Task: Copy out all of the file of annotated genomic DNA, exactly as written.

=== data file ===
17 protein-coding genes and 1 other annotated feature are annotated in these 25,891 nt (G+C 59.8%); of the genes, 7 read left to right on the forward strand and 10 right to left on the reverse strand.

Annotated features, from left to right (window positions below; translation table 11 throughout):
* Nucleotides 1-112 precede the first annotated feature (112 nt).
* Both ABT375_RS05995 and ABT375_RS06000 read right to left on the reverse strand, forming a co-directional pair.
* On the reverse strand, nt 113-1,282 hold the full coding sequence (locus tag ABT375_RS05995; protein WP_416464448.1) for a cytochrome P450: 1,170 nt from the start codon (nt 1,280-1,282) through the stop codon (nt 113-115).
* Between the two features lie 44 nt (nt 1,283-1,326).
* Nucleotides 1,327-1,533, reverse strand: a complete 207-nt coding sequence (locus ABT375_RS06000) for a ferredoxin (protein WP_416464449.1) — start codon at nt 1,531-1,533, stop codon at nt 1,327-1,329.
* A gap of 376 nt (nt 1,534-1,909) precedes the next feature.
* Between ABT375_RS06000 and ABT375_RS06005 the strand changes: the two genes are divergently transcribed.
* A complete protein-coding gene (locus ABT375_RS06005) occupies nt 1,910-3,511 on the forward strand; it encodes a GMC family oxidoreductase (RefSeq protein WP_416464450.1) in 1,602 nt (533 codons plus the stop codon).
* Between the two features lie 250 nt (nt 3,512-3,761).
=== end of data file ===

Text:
17 protein-coding genes and 1 other annotated feature are annotated in these 25,891 nt (G+C 59.8%); of the genes, 7 read left to right on the forward strand and 10 right to left on the reverse strand.

Annotated features, from left to right (window positions below; translation table 11 throughout):
* Nucleotides 1-112 precede the first annotated feature (112 nt).
* Both ABT375_RS05995 and ABT375_RS06000 read right to left on the reverse strand, forming a co-directional pair.
* On the reverse strand, nt 113-1,282 hold the full coding sequence (locus tag ABT375_RS05995; protein WP_416464448.1) for a cytochrome P450: 1,170 nt from the start codon (nt 1,280-1,282) through the stop codon (nt 113-115).
* Between the two features lie 44 nt (nt 1,283-1,326).
* Nucleotides 1,327-1,533, reverse strand: a complete 207-nt coding sequence (locus ABT375_RS06000) for a ferredoxin (protein WP_416464449.1) — start codon at nt 1,531-1,533, stop codon at nt 1,327-1,329.
* A gap of 376 nt (nt 1,534-1,909) precedes the next feature.
* Between ABT375_RS06000 and ABT375_RS06005 the strand changes: the two genes are divergently transcribed.
* A complete protein-coding gene (locus ABT375_RS06005) occupies nt 1,910-3,511 on the forward strand; it encodes a GMC family oxidoreductase (RefSeq protein WP_416464450.1) in 1,602 nt (533 codons plus the stop codon).
* Between the two features lie 250 nt (nt 3,512-3,761).